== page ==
Denali - First ascent of the South Face via the West Rib 1959

It had all begun on an afternoon some nine months previous. Four of us were lying about relaxing after a particularly fine Teton climb when someone enthusiastically suggested, “Let’s climb the south face of McKinley next summer!” To attempt a new and difficult route on North America’s highest mountain seemed a most worthwhile enterprise; without further ado, we cemented the proposal with a great and ceremonious toast.
— William J. Buckingham for the American Alpine Journal, 1960

The standard route up Denali is via the West Buttress, first ascended by Bradford Washburn in 1951. The West Rib was as yet unclimbed and promised to be a more technical climb than the West Buttress route.

In June of 1959 the expedition team arrived in Alaska and reached the foot of Denali by plane. The team was led by Jake Breitenbach and composed of three others: Barry Corbet, Pete Sinclair and William Buckingham. The average age of the expedition members was just 23-years-old, making it one of the youngest expeditions to attempt such a climb at that time.

Towards evening the clouds, which had been hanging low all day, began to rise, revealing a magnificent view of the brutal immensity of Mount McKinley’s south face. Our proposed route, the rib at the western edge of the face, was graphically laid out before us: first, a great rock buttress rising abruptly out of the glacier; above, an apparently gentle but heavily corniced snow ridge; and then, sweeping steeply upwards again, the final 5000-foot upper face consisting of numerous shallow snow gullies and narrow ridges of bare rock.”
— William J. Buckingham for the American Alpine Journal, 1960

Day two was spent relaying loads of supplies to Base Camp, situated near the icefall at about 9600 feet. That night, a great deal of food and about 1700 feet of rope were airdropped in, landing a few yards away from the tents. Day three saw Barry and William trying to find a way through the icefall.

The lower section, a great bulging slope, offered no serious difficulties. Above, an uncrevassed peninsula led onwards between areas of huge tumbled blocks and wildly contorted crevasses, finally ending abruptly at a deep crevasse or chasm separating us from a large, semi-detached sérac from which a route might possibly continue. Furthermore, it was entirely obvious that there existed no other route into the upper basin, so we had to somehow get across to the sérac.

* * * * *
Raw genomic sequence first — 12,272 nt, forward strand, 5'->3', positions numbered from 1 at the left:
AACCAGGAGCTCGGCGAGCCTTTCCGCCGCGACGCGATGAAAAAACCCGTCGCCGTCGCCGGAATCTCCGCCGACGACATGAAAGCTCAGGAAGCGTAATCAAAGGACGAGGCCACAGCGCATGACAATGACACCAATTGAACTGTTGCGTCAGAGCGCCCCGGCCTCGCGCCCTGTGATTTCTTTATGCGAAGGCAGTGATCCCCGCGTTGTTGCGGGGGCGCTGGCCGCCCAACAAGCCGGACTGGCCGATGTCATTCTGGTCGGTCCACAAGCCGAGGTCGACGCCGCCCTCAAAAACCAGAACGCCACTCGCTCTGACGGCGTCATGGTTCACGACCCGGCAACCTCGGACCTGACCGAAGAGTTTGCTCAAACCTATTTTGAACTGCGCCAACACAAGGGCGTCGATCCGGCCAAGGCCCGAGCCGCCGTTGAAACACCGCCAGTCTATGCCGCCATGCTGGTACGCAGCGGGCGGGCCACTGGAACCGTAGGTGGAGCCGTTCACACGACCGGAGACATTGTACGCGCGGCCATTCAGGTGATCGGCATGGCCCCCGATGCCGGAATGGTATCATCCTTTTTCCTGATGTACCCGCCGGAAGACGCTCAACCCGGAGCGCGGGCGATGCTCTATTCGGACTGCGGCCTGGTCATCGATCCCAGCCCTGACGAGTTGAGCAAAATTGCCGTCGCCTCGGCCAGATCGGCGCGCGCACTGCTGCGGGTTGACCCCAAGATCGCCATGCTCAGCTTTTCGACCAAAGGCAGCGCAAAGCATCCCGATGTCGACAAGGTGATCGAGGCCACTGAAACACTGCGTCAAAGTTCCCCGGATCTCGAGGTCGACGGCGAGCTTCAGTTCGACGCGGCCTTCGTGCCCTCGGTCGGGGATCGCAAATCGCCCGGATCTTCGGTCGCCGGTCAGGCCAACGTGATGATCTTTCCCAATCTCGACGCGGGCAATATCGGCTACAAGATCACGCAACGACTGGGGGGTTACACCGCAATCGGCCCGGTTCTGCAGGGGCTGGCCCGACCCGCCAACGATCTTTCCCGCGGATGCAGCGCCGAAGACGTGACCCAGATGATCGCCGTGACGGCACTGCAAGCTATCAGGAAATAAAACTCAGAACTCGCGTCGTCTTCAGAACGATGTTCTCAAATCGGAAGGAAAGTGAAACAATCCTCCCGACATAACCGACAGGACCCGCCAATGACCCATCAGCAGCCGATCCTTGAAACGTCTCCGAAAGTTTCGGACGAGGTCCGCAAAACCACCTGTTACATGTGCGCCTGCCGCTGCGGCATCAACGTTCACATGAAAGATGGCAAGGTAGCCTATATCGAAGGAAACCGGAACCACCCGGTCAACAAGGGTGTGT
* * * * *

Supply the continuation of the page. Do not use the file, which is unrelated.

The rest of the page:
— William J. Buckingham for the American Alpine Journal, 1960

They noticed that a thin blade of ice descending about 15 feet on the near side of the crevasse, coming close to the far side. Barry and William changed their snowshoes for crampons and made their way across the icefall to the North side of the glacier, where they set up camp at a small bergschrund at the base of a rock buttress. They named it Icefall Camp and returned to Base Camp for the night, to set out for Icefall Camp with more supplies and the rest of the team the next day.

The next morning, after bringing more gear to Icefall Camp and pausing for lunch, Jake and Pete went to scout a route up the buttress. They found that the route up that way was blocked by a gendarme (a rock pinnacle blocking access to an areté) and the only possible route remaining was a traverse to the east into a steep snow gully.

The gully turned out to be mostly ice, covered by a half inch of snow. After several hours of chipping steps into the ice and placing about 800 feet of fixed rope, the group was still only about halfway up the gully. The following day was spent relaying loads of supplies to the base of the gully and beginning the route up the fixed ropes with gear.

The warm morning sun had transformed the center of the gully into a continual avalanche of slush, and rocks frequently plummeted down beside us, but we were relatively safe on the edge of the gully, although once a large rock, ricocheting from side to side, very nearly wiped out the entire expedition, one by one.
— William J. Buckingham for the American Alpine Journal, 1960

It took placing an additional 800 feet of fixed rope before they arrived at the tip of the gully, the crest of the buttress. After relaying supplies to the top, they were able to chop a platform in the ice barely big enough for a tent.

In the morning, the team found that the ridge above rose in two great white domes or bumps before leveling off onto a narrow plateau. The only possible route was a direct ascent of the second of the bumps, which was steep and glassy ice. To ascend this way, they would have to retrieve some of the fixed rope they’d placed in the gully and place it along nearly the entire route up the ice bump. The two bumps ended up requiring a total of 1700 feet of fixed rope to make it possible to ascend.